The Crucifixion


Crucifixion as a method of execution originates from the Far East. The method is also known from Assyria, Egypt, Persia, Greece, Carthage and Macedonia. From Carthage the method was introduced quite early to the Roman Empire, and there used primarily to execute slaves, pirates, rebels and criminals.

Jesus was no slave, but a free Jewish citizen of Palestine. Since he was sentenced by a Jewish council (but with authority from a reluctant Pilate) stoning would be a more likely method of execution.

The method had no symbolic significance; its purpose was just to provide a slow painful and public death. The victim had nails driven through his wrist, not the palms since nails through the palms cannot support the weight of the body. The legs of the crucified were often broken, to make the victim die sooner. Usually the majority of the crucified ones died of dehydration and fatigue, not of the blood loss or the injuries. Crucifixion was a gruesome, painful and slow death, and the victim might live for days before he finally died. This form of execution was abolished by law in 315 AD by the emperor Constantine and replaced by hanging.

The story of the crucifixion of Jesus raises a lot of questions. There are no Roman sources on the trial of the “rebel” Jesus, where the Roman procurator Pontius Pilate acted as judge. There are Jewish and Roman sources on executions on other wannabe-Messiahs at this time, but no one seems to know of Jesu case. There is actually little archaeological evidence for crucifixion from this period **, but the Jewish and Roman written sources indicate that it was a fairly common practice of execution.

According to the evangelists Mark, Matthew and Luke, Jesus passed away in the ninth hour, and strange darkness happened between the sixth and the ninth hour. St. Mark can tell us that Jesus was crucified in the third hour, which means that Jesus died after only six hours. Usually it took much more than six hours to die on the cross, victims suffering for days were not uncommon. According to St.John Jesus never had his bones broken to hasten his death, and none of the other evangelists say anything of any breaking of his bones. Jesus had, according to the gospel stories, apparently no large open wounds or other injuries that could explain such an unusual fast death.

The writer of the gospel of St.John tells us that after Jesus had died a Roman soldier poked a spear in his side to check if he really was dead. Immediately water(!) and blood poured out of the wound. This is quite strange, when dead people do not tend to bleed after the heart has stopped. And since crucified people usually had problems with dehydration, and human bodies usually do not contain much water in liquid form outside the stomach, this is very strange information indeed. But, none of the gospel writers are eyewitnesses of the drama, anyway.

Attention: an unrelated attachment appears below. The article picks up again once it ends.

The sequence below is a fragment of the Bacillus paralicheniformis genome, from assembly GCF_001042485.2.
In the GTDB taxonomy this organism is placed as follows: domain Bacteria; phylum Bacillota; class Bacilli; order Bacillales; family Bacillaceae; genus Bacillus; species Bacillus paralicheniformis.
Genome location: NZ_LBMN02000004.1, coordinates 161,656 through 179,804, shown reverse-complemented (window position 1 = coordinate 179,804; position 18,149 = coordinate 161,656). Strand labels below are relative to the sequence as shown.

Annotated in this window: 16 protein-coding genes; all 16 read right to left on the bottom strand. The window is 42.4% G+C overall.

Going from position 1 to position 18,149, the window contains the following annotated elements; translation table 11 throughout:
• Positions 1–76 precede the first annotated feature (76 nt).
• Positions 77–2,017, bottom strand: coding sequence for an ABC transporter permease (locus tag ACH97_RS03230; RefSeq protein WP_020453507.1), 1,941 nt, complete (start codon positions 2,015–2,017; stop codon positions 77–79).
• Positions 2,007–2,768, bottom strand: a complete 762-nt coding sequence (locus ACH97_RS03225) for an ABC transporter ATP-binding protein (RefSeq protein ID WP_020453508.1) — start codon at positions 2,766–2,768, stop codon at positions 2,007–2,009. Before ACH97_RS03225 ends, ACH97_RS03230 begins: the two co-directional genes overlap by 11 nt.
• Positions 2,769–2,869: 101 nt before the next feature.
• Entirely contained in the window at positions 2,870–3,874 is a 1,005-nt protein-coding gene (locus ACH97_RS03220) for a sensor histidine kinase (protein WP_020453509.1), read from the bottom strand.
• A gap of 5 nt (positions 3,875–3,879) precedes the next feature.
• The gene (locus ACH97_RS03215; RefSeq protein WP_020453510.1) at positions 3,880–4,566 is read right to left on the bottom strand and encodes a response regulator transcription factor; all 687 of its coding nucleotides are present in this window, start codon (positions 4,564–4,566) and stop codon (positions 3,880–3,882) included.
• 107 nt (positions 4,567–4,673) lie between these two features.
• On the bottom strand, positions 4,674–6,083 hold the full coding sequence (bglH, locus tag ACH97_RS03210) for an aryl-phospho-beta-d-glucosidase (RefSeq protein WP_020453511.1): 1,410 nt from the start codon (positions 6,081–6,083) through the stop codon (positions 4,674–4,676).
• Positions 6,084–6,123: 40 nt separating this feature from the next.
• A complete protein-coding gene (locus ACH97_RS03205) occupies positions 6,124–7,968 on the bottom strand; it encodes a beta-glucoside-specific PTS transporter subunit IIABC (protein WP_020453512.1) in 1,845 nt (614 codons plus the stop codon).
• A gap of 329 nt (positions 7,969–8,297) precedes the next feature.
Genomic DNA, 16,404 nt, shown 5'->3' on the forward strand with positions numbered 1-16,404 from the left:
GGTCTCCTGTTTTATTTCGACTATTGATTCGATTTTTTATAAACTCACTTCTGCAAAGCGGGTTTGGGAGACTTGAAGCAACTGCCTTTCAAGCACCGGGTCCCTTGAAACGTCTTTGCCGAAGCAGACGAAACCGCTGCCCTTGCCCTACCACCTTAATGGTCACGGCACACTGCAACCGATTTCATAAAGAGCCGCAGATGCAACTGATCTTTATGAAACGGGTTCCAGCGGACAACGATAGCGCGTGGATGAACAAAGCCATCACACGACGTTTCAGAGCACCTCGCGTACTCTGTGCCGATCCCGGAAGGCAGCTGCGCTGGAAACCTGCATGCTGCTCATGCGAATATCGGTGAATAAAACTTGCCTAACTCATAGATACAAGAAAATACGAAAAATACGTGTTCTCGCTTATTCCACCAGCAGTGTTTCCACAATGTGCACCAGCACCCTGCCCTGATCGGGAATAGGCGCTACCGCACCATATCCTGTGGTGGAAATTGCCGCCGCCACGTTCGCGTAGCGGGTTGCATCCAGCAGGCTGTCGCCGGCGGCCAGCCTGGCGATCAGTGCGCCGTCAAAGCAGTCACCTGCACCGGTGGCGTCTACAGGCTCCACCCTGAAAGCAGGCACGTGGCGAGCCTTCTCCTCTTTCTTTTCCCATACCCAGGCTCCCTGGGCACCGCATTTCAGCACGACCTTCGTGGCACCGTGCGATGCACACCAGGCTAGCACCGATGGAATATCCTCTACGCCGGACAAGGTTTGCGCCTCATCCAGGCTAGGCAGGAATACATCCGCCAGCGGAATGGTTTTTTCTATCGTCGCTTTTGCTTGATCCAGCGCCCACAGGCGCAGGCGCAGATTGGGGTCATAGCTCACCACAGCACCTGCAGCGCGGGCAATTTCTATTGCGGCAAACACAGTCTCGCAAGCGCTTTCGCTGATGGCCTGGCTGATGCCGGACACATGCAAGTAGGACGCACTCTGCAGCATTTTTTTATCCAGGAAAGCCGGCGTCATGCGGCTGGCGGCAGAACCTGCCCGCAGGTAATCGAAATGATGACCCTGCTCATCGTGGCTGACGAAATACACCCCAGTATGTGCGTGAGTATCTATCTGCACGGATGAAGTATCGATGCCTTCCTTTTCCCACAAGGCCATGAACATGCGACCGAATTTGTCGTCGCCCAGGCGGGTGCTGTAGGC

In the St.Mark version of the story, even Pilate himself is very surprised that Jesus already should have died and need to get the information verified by one of his officers. For the most part the gospels have quite similar accounts of the crucifixion, except for St. John. This is probably due to the fact that both St. Matthew and St. Luke used versions of St. Mark as their source for the story. The source of the younger St.John gospel is more dubious, - probably “artistic license” for a huge part.

As the only one St. Matthew also knows that the graves of many holy men broke, when Jesus expired, and the holy dead ones shuffled out of their graves and “appeared to many people” (Mt 27,52-53). It couldn’t be particularly many people, since no other evangelist or historian knows of this spectacle.

An original story?
The crucifixion of Jesus is neither especially original. Of suffering executed and resurrected god men in Antiquity we can list for example Herakles, Tammuz, Adonis, Attis, Osiris, Baal (Bel-Marduk), Mithra, Zarathustra, Odin (Wodan), Dionysos and Buddha.

The word in the original Greek gospel texts usually translated as “cross” can also mean “pole” or “stake”. In the Acts (of the Apostles), Peter tells us that Jesus was hung on a tree (Acts. 10,39), and the same St.Paul says in his letter to the Galateans (Gal. 3,13). The Jews actually had a tradition for hanging the bodies of stoned offenders on poles for deterring others (Freke and Gandy 1999).
The godman Dionysos was, according to some versions of his passion, was executed on a cross or a pole. The god man Attis was often depicted tied to a tree, and Marsyas met his end tied to a tree and skinned alive. Depictions of a crucified Dionysos/Orpheus are also known.

The resurrection and ascension of Jesus is a story not consistent or coherent at all.

An idea does not gain truth as it gains followers.

Amanda bloom